Judith Collins and her former press secretary are now in a public slanging match, with National's leader accused of taking a cheap shot at microbiologist Siouxsie Wiles.
Veteran journalist, turned media advisor, Janet Wilson says its proof Collins isn't up for the job, but Collins says neither was the advisor
Wilson turned on her former boss in a podcast with The Spinoff today.
"She prizes loyalty above all else but her ugly step sister paranoia steps in and she has these almost paranoid storms," Wilson said.
The former advisor said Collins took a cheap shot at microbiologist Wiles over her actions at an Auckland beach during the current level 4 lockdown.
"I think she's a big fat hypocrite actually and I'm sick and tired of her telling everyone else what to do," Collins said at the time.
"I think Friday's speech to the National Samoan Group on Siouxise Wiles was completely unacceptable in a National Party leader, completely unacceptable," Wilson told the Fold Podcast.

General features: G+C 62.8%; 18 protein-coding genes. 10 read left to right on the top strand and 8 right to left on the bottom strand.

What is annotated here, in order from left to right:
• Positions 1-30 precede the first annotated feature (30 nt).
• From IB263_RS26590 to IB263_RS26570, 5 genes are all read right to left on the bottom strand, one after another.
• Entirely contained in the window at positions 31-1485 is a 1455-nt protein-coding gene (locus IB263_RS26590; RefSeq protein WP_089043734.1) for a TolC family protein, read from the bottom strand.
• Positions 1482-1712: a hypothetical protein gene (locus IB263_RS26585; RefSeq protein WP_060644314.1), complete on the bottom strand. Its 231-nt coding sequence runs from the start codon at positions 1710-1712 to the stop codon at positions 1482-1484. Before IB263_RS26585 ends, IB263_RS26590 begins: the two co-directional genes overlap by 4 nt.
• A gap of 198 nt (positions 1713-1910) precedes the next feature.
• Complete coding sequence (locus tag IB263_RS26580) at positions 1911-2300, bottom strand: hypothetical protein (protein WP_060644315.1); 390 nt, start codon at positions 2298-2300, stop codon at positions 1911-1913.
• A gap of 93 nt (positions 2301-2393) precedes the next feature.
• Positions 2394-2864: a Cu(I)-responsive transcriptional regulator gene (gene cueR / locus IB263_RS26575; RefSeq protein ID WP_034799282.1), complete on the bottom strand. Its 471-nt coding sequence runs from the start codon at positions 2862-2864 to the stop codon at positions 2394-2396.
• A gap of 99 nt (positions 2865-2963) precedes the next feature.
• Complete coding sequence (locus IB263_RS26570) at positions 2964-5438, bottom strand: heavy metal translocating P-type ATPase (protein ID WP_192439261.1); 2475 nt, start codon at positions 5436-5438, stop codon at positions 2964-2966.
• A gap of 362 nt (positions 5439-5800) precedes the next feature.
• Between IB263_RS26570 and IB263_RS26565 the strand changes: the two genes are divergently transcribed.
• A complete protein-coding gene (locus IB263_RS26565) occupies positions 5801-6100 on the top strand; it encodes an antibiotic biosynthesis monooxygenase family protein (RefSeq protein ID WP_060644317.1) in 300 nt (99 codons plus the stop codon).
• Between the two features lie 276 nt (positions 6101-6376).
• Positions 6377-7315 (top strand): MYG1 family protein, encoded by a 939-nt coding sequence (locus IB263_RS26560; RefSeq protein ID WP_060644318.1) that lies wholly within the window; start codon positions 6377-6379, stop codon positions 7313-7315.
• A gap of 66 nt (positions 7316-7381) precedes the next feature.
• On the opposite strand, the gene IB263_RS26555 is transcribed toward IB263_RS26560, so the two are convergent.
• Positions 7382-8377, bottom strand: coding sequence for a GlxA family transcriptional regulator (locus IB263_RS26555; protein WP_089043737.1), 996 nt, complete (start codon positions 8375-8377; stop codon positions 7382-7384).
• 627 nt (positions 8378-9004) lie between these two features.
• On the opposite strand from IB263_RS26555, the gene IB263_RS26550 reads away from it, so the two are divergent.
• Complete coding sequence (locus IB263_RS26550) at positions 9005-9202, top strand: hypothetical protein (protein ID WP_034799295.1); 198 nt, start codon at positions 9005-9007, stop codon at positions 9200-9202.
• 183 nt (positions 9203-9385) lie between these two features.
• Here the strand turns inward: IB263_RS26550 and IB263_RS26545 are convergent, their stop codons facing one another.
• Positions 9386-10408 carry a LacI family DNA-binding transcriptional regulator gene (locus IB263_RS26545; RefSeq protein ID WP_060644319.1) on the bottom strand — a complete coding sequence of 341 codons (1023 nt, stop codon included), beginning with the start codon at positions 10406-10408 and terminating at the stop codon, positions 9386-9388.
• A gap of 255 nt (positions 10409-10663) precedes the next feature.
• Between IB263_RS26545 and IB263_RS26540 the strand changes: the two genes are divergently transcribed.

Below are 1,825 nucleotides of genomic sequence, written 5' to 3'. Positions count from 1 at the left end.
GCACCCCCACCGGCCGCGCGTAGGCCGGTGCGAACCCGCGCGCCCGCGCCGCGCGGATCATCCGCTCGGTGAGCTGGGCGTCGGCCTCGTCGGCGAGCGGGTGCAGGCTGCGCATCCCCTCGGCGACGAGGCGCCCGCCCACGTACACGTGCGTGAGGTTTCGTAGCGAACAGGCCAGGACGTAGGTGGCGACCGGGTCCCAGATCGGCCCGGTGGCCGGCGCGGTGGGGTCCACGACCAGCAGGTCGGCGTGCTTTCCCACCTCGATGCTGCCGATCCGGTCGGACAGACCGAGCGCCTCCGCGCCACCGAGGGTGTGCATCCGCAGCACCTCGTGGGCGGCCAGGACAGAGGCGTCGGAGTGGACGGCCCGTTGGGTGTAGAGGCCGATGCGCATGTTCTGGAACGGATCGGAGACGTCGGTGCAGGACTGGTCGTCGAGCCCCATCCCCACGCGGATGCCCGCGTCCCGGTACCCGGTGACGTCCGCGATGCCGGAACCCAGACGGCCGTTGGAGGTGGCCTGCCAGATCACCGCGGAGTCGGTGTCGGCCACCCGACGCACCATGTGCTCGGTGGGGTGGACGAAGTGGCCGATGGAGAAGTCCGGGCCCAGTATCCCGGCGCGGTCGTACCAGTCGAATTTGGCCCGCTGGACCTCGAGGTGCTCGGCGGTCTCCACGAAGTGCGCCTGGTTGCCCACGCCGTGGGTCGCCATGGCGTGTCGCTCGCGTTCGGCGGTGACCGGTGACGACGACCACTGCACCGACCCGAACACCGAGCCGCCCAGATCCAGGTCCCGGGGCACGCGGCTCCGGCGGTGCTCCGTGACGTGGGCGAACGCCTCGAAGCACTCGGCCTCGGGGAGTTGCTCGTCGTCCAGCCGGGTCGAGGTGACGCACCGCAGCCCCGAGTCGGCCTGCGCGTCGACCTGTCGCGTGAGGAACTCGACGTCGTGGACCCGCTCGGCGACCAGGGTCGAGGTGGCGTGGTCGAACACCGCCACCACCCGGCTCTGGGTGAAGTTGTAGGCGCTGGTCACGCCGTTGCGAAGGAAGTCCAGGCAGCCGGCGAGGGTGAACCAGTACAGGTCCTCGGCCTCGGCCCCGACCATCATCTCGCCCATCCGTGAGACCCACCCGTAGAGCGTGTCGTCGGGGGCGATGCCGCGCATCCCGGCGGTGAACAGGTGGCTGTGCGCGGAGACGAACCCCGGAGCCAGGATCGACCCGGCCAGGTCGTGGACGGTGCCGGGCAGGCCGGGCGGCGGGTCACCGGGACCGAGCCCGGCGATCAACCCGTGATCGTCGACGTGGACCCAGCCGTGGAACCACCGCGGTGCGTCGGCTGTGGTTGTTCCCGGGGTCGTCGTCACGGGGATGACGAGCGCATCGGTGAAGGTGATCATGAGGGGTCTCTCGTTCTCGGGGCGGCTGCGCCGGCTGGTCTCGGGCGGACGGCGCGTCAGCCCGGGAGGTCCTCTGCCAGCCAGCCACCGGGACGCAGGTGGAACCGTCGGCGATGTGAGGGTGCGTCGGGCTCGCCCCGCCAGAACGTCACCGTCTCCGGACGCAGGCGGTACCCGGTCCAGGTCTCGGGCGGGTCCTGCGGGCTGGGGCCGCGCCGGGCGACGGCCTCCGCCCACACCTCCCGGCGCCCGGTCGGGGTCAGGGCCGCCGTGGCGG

Collins told stuff she inherited Wilson from her predecessor Todd Muller.
"I'm not worried about someone who was once a press secretary for a few months," Collins said of Wilson.
She also brushed off allegations of paranoia as "unprofessional"
"I think that's a very odd thing to say and I think it shows an unprofessionalism that I would not have expected from someone who had been employed in a very generous way," Collins said.
ACT was taken aback by Collins' attack on Wiles.
"If someone is holier than thou they'll always be ripe for criticism, but I didn't think she deserved that much," said leader, David Seymour.
Chris Bishop, National's Covid-19 response spokesperson, was more forgiving.
"It's not the language that I tend to use but people can come to their own judgements around all of that."
Covid-19 Response Minister Chris Hipkins' response echoed Wilson's.
"I noticed that Judith Collins said on Radio New Zealand this morning said that thought leaders should lead by example.
"I totally agree with that, I can only take from that that she does not regard herself as a thought leader."